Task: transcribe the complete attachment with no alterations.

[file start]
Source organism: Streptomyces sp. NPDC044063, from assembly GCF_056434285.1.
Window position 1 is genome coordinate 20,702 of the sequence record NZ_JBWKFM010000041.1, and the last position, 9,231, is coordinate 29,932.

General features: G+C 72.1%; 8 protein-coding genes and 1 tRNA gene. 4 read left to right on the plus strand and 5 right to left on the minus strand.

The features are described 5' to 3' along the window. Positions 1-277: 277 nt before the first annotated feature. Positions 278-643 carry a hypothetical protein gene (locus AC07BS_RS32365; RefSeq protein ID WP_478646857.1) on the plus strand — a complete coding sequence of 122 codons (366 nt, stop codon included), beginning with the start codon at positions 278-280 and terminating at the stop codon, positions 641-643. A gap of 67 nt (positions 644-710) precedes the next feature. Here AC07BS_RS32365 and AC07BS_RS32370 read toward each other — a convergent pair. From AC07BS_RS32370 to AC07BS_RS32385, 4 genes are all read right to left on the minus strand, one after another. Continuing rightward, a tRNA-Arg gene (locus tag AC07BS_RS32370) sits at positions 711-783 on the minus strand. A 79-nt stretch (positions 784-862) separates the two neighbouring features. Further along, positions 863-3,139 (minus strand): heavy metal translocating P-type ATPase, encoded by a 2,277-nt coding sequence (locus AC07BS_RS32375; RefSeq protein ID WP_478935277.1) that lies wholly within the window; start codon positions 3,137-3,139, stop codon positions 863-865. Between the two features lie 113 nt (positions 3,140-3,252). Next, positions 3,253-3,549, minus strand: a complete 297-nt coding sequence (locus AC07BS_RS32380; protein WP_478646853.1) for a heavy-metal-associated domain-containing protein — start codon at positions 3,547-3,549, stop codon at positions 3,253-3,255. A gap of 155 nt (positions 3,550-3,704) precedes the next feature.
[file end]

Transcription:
Source organism: Streptomyces sp. NPDC044063, from assembly GCF_056434285.1.
Window position 1 is genome coordinate 20,702 of the sequence record NZ_JBWKFM010000041.1, and the last position, 9,231, is coordinate 29,932.

General features: G+C 72.1%; 8 protein-coding genes and 1 tRNA gene. 4 read left to right on the plus strand and 5 right to left on the minus strand.

The features are described 5' to 3' along the window. Positions 1-277: 277 nt before the first annotated feature. Positions 278-643 carry a hypothetical protein gene (locus AC07BS_RS32365; RefSeq protein ID WP_478646857.1) on the plus strand — a complete coding sequence of 122 codons (366 nt, stop codon included), beginning with the start codon at positions 278-280 and terminating at the stop codon, positions 641-643. A gap of 67 nt (positions 644-710) precedes the next feature. Here AC07BS_RS32365 and AC07BS_RS32370 read toward each other — a convergent pair. From AC07BS_RS32370 to AC07BS_RS32385, 4 genes are all read right to left on the minus strand, one after another. Continuing rightward, a tRNA-Arg gene (locus tag AC07BS_RS32370) sits at positions 711-783 on the minus strand. A 79-nt stretch (positions 784-862) separates the two neighbouring features. Further along, positions 863-3,139 (minus strand): heavy metal translocating P-type ATPase, encoded by a 2,277-nt coding sequence (locus AC07BS_RS32375; RefSeq protein ID WP_478935277.1) that lies wholly within the window; start codon positions 3,137-3,139, stop codon positions 863-865. Between the two features lie 113 nt (positions 3,140-3,252). Next, positions 3,253-3,549, minus strand: a complete 297-nt coding sequence (locus AC07BS_RS32380; protein WP_478646853.1) for a heavy-metal-associated domain-containing protein — start codon at positions 3,547-3,549, stop codon at positions 3,253-3,255. A gap of 155 nt (positions 3,550-3,704) precedes the next feature.